March 23, 2018
Millions of people in South Sudan got some potentially good news this week. The country‘s parliament announced the staging of a hearing on one of the country‘s worst crises – the contamination of its ground water by greed-driven oil companies.
The hearing comes after the rendering of a tearful plea by South Sudan‘s minister of the environment at December 2017’s staging of the UN General Environment Assembly. The plea: “help us solve this grave and growing crisis“.
The hearing and the plea represent a stunning about-face by the government and the parliament of South Sudan, which had repeatedly and forcibly denied the existence of the crisis – and had persecuted journalists and victims daring to claim such.
The hearing represents the latest success in the campaign for clean water in South Sudan, which was launched by Sign of Hope in 2008. In September 2017, this heroic German NGO brought Terry Swartzberg, the Munich-based ethical campaigner, on board. His brief: to devise and implement a strategy of campaign development.
Entailed in this brief: the further development of the campaign’s infrastructure; the broadening and deepening the reporting from South Sudan and in the world’s media on the crisis; and the building up a network comprised of leading environmental and human rights organizations and platforms around the world and of stakeholders in South Sudan.
As the government’s actions show and as the recent spate of reports in the media indicate, this campaign has achieved the milestones established for it.
As Terry Swartzberg puts it:
“These accomplishments are heartening, and are the result of the close working relationship between the dedicated and capable people at Sign of Hope, Terry Swartzberg, and the worldwide network of activists which we work.
But we still have a long way to go to achieve our goals, which are ensuring that each of the 12 million South Sudanese, their livestock and farms have clean, easily-accessible water to drink and to use; that the millions of victims get the treatment and compensation that they so desperately need; and that the thousands of hot spots – places of oil contamination – get cleaned up,” concludes Terry Swartzberg.
For further information on Big Oil’s contamination of water, lives and politics in South Sudan:
New commission for Swartzberg:
Joining the coalition to stop Big Oil’s poisoning of the water in Africa
April 3, 2017
Three hundred million people in Africa are going thirsty – or are drinking water that is making them sick – or even killing them – and deforming their offspring.
A broadly-based coalition has emerged to put an end to this unconscionable fact. One of the coalition’s main targets is Big Oil, whose spewing of oil and dumping of wastes is one of the main causes of this crisis, which is gripping such highly troubled countries as South Sudan.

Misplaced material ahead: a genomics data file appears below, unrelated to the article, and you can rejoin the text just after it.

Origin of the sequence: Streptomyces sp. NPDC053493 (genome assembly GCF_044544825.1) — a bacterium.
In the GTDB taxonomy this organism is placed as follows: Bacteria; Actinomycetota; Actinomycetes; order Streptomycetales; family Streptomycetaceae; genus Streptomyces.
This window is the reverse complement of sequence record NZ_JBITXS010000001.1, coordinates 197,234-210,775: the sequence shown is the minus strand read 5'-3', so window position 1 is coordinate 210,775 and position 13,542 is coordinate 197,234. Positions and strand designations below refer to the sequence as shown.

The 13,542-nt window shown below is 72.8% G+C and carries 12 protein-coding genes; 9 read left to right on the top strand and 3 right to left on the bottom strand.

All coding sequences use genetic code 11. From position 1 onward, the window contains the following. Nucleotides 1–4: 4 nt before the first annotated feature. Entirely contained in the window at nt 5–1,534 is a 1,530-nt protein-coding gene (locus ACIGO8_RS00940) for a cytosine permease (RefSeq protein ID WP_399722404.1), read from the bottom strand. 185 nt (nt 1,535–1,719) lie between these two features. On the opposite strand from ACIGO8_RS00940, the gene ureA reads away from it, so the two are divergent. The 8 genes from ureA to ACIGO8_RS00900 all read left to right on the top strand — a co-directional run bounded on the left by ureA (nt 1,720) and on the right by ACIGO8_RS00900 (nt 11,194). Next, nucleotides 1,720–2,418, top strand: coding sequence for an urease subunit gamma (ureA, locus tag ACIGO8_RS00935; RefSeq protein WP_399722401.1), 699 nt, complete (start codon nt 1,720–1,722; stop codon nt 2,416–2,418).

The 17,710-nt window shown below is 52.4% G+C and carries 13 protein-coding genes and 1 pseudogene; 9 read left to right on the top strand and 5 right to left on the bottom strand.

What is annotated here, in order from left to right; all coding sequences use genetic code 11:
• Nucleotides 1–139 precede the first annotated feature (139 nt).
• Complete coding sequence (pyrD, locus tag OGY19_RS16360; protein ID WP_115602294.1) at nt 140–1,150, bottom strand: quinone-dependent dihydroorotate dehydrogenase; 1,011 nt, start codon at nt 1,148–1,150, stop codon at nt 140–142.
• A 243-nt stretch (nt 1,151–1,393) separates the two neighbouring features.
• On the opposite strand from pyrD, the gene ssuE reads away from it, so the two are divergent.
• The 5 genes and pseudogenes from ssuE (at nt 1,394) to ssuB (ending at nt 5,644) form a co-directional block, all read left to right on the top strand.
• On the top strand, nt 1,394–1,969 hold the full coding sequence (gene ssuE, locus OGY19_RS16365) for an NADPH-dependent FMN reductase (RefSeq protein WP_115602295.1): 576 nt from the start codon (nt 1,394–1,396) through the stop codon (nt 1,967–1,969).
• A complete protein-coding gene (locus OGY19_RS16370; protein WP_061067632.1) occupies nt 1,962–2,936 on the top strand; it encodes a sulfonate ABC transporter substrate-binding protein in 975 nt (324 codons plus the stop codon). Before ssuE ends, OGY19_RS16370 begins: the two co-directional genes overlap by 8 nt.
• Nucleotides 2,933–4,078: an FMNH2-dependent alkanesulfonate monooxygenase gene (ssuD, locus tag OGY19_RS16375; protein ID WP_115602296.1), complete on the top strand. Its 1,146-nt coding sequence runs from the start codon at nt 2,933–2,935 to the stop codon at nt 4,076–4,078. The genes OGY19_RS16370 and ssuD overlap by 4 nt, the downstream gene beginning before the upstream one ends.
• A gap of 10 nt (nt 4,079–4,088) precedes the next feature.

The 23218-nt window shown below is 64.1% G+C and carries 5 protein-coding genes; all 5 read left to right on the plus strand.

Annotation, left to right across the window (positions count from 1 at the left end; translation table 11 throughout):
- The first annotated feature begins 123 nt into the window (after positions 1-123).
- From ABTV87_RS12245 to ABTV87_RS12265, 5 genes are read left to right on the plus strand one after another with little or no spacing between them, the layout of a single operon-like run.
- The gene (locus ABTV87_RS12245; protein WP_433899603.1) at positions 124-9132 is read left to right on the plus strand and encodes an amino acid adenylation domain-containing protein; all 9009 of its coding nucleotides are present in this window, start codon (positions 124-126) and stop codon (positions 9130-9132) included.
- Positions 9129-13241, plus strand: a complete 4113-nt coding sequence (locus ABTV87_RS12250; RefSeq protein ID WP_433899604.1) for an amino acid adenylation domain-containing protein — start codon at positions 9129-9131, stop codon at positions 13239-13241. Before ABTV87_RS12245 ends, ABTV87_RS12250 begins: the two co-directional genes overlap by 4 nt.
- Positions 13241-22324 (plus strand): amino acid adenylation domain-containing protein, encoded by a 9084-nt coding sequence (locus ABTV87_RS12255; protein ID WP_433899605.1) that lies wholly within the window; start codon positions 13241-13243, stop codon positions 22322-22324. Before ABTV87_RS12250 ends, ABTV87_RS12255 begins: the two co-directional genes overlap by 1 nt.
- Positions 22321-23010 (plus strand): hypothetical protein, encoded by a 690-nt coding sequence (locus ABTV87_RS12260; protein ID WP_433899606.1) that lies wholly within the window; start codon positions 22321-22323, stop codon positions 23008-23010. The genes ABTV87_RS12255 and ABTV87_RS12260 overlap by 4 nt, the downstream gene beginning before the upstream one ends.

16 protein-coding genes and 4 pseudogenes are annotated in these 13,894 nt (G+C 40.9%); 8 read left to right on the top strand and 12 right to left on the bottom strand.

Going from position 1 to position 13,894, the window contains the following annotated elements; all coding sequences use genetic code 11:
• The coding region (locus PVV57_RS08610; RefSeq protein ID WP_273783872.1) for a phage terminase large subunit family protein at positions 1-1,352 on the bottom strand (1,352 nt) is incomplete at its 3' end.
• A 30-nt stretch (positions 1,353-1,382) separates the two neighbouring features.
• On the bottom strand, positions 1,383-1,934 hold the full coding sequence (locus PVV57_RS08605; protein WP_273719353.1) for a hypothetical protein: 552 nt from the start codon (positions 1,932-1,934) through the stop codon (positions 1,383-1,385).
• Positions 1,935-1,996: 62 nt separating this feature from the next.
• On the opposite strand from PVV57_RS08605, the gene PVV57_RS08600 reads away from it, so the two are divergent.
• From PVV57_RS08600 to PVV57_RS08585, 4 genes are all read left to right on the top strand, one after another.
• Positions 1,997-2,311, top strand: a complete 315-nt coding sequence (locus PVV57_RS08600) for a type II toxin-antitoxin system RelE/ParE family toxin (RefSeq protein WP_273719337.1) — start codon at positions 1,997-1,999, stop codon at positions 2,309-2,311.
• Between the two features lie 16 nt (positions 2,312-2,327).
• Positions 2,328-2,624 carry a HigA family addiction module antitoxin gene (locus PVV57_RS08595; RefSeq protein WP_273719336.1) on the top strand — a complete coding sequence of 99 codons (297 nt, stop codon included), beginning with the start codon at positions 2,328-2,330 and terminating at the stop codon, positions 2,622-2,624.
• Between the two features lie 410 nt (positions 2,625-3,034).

A key part of this coalition is Sign of Hope. This Germany-based NGO was one of the first to provide solid proof of Big Oil’s misdeeds in South Sudan – and to try to build support to get the oil companies to cease and desist. While doing such, Sign of Hope has also been busy drilling wells, providing medical care and taking other actions to help the people of South Sudan.
Terry Swartzberg has been commissioned by Sign of Hope with a number of responsibilities in this area. They share a common objective: getting the world involved in the fight for clean water in Africa.
For further information:
Swartzberg Climate Citizenship:
Reporting for the UNFCCC on the people fighting to save the climate
Munich, January 7, 2015
Now on-line at www.unfccc.int:”Voices from Lima to Paris”
This series looks at the people who have put their hearts, souls and minds into the fight to save the climate – and thus humanity itself.
Commissioned by the Bonn-based United Nations Framework Convention on Climate Change, the series was written by Swartzberg Climate Citizenship and photographed by the Munich-based Hans-Jürgen Staudt. It features interviews with the people who attended the 20th Conference of the Parties (COP 20), which was held in Lima from December 1 – 14, 2014.
These people include Christiana Figueres, the tough-minded, warmhearted head of the UNFCCC and thus of the campaign to get an agreement in Paris in December 2015 that is capable of curtailing global warming.
Other persons profiled included crusading forestry experts from Bhutan, Peru and Kenya; negotiation-trackers from Bangladesh and Spain; and such well-known and respected figures in the world climate community as the World Bank’s Rachel Kyte.
This represents the second such commission from the UNFCCC for Swartzberg Climate Citizenship, which served in a similar role at COP 19 in Warsaw.
The UNFCCC has thus joined the EU Directorates General on the Environment and Technology, Germany’s Ministries of the Environment and Research and other institutions in forming Swartzberg CC’s portfolio of prestigious clients.
For further information
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